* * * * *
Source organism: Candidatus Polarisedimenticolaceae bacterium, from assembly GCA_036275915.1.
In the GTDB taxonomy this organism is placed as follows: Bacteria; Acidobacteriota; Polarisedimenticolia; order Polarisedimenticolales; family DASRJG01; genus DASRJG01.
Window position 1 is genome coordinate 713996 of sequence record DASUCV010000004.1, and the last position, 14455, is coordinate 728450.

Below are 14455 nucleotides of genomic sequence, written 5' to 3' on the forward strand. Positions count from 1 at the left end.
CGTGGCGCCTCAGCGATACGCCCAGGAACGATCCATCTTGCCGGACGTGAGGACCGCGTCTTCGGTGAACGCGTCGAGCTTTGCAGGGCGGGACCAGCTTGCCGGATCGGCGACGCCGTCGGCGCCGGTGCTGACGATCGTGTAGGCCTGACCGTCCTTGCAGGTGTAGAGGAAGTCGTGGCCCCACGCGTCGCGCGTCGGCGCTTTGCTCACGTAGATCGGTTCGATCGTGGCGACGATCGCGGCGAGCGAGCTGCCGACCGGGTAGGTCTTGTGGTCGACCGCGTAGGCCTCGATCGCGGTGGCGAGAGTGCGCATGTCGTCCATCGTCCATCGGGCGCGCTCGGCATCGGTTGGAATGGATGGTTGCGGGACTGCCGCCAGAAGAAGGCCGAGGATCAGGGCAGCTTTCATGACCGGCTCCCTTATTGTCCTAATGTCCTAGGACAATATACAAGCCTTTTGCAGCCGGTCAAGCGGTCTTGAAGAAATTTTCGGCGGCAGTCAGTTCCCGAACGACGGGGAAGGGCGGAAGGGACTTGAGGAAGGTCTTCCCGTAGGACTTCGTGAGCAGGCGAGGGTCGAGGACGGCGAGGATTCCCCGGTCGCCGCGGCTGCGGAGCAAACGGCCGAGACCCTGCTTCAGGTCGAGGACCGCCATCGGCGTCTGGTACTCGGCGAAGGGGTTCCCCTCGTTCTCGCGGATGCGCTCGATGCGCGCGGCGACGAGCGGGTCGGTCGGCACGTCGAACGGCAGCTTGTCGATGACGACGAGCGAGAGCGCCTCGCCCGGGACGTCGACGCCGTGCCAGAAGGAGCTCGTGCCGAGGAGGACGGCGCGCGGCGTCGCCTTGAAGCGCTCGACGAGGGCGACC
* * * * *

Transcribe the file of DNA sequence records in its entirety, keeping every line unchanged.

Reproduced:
Source organism: Candidatus Polarisedimenticolaceae bacterium, from assembly GCA_036275915.1.
In the GTDB taxonomy this organism is placed as follows: Bacteria; Acidobacteriota; Polarisedimenticolia; order Polarisedimenticolales; family DASRJG01; genus DASRJG01.
Window position 1 is genome coordinate 713996 of sequence record DASUCV010000004.1, and the last position, 14455, is coordinate 728450.

Below are 14455 nucleotides of genomic sequence, written 5' to 3' on the forward strand. Positions count from 1 at the left end.
CGTGGCGCCTCAGCGATACGCCCAGGAACGATCCATCTTGCCGGACGTGAGGACCGCGTCTTCGGTGAACGCGTCGAGCTTTGCAGGGCGGGACCAGCTTGCCGGATCGGCGACGCCGTCGGCGCCGGTGCTGACGATCGTGTAGGCCTGACCGTCCTTGCAGGTGTAGAGGAAGTCGTGGCCCCACGCGTCGCGCGTCGGCGCTTTGCTCACGTAGATCGGTTCGATCGTGGCGACGATCGCGGCGAGCGAGCTGCCGACCGGGTAGGTCTTGTGGTCGACCGCGTAGGCCTCGATCGCGGTGGCGAGAGTGCGCATGTCGTCCATCGTCCATCGGGCGCGCTCGGCATCGGTTGGAATGGATGGTTGCGGGACTGCCGCCAGAAGAAGGCCGAGGATCAGGGCAGCTTTCATGACCGGCTCCCTTATTGTCCTAATGTCCTAGGACAATATACAAGCCTTTTGCAGCCGGTCAAGCGGTCTTGAAGAAATTTTCGGCGGCAGTCAGTTCCCGAACGACGGGGAAGGGCGGAAGGGACTTGAGGAAGGTCTTCCCGTAGGACTTCGTGAGCAGGCGAGGGTCGAGGACGGCGAGGATTCCCCGGTCGCCGCGGCTGCGGAGCAAACGGCCGAGACCCTGCTTCAGGTCGAGGACCGCCATCGGCGTCTGGTACTCGGCGAAGGGGTTCCCCTCGTTCTCGCGGATGCGCTCGATGCGCGCGGCGACGAGCGGGTCGGTCGGCACGTCGAACGGCAGCTTGTCGATGACGACGAGCGAGAGCGCCTCGCCCGGGACGTCGACGCCGTGCCAGAAGGAGCTCGTGCCGAGGAGGACGGCGCGCGGCGTCGCCTTGAAGCGCTCGACGAGGGCGACC